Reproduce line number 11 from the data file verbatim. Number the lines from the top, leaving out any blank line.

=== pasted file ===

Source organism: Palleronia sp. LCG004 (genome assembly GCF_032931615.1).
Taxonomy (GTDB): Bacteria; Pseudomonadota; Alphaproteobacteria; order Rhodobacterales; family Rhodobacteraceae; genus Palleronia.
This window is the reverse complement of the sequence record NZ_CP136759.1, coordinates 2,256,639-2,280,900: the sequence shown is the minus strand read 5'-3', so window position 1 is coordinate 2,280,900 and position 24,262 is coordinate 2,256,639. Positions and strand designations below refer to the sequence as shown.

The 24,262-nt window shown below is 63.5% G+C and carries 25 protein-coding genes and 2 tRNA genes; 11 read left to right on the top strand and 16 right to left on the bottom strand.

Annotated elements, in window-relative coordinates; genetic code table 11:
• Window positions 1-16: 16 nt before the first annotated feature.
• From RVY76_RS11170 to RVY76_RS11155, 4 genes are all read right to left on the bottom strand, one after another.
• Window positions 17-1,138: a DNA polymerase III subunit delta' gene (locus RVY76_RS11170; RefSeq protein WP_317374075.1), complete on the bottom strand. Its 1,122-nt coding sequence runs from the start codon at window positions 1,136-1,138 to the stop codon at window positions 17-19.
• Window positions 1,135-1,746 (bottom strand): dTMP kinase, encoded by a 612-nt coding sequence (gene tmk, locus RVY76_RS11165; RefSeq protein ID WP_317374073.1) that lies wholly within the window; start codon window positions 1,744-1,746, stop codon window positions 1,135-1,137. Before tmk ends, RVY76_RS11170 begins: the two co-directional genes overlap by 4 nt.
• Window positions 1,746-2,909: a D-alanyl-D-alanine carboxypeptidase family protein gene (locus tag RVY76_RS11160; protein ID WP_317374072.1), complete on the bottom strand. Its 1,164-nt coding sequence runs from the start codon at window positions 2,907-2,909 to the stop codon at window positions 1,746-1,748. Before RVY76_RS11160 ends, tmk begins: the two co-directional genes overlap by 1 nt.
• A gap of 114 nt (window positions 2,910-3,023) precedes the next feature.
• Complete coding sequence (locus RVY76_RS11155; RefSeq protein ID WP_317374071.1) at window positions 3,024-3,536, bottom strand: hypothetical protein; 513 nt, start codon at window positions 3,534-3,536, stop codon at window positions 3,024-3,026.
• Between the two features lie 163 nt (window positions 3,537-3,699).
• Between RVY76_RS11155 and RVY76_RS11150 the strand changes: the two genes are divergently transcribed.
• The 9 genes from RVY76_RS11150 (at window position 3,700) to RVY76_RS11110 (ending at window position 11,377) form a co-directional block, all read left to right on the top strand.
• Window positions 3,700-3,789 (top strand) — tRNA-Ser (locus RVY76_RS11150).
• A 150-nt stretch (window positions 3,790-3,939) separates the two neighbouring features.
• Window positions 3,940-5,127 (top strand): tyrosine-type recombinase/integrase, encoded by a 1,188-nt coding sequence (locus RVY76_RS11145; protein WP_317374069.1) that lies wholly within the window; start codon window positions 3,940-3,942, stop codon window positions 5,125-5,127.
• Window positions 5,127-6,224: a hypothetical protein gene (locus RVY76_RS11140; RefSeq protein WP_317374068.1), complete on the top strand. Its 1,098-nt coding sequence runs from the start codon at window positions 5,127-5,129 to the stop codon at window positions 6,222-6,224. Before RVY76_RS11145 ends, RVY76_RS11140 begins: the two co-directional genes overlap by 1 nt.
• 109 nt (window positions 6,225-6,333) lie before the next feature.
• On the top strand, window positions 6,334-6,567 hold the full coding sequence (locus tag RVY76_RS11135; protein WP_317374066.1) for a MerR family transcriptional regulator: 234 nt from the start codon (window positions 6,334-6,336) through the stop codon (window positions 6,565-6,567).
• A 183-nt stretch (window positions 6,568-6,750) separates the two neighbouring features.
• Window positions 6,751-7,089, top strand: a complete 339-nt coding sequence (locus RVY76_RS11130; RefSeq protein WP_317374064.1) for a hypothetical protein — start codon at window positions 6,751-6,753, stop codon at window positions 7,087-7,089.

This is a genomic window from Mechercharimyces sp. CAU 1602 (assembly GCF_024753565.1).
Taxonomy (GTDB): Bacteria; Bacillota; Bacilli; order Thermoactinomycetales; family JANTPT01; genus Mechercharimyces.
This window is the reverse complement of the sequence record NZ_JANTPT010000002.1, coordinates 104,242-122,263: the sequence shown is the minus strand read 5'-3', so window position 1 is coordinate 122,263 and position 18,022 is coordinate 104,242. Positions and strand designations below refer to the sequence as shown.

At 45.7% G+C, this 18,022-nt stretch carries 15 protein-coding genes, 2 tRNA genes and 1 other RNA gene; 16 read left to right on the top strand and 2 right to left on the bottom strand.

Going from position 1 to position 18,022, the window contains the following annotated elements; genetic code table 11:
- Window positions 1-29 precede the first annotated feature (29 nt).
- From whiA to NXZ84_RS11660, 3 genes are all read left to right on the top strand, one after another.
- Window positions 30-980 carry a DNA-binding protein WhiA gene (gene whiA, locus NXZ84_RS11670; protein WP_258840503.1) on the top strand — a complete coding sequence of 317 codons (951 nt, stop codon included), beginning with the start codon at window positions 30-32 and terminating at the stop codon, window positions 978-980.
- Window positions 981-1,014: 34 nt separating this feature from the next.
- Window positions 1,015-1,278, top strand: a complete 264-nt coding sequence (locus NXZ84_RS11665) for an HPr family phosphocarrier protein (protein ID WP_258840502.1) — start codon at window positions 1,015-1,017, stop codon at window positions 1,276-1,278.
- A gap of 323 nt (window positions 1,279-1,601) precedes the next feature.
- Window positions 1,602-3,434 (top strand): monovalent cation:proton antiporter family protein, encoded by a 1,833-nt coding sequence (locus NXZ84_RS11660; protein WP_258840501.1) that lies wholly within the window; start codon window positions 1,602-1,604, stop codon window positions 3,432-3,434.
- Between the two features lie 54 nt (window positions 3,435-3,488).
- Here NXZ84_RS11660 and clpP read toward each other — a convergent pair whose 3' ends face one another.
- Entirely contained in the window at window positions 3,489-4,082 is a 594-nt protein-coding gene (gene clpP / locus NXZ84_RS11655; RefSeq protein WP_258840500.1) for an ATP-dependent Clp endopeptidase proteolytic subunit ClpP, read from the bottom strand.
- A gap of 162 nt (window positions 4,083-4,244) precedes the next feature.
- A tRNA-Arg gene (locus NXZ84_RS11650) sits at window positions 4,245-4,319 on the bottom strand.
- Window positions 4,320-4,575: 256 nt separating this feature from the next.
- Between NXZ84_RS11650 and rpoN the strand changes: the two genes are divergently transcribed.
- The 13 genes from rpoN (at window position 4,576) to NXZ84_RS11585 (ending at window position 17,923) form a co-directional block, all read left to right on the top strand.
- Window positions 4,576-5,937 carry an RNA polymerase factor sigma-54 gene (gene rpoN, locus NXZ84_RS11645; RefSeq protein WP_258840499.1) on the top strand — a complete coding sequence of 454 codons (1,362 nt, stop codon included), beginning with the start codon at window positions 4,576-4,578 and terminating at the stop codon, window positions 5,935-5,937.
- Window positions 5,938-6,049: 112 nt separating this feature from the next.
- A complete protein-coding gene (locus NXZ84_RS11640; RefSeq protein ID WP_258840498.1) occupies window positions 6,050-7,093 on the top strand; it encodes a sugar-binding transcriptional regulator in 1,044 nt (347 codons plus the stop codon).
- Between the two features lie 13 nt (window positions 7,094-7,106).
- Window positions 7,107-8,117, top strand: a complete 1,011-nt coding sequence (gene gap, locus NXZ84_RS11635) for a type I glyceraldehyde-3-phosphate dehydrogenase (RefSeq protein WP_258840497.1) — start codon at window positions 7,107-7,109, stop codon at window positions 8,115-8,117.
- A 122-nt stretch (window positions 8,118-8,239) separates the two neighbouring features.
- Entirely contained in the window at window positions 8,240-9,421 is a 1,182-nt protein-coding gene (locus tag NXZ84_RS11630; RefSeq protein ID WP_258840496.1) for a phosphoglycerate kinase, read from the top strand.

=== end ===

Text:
• A gap of 114 nt (window positions 2,910-3,023) precedes the next feature.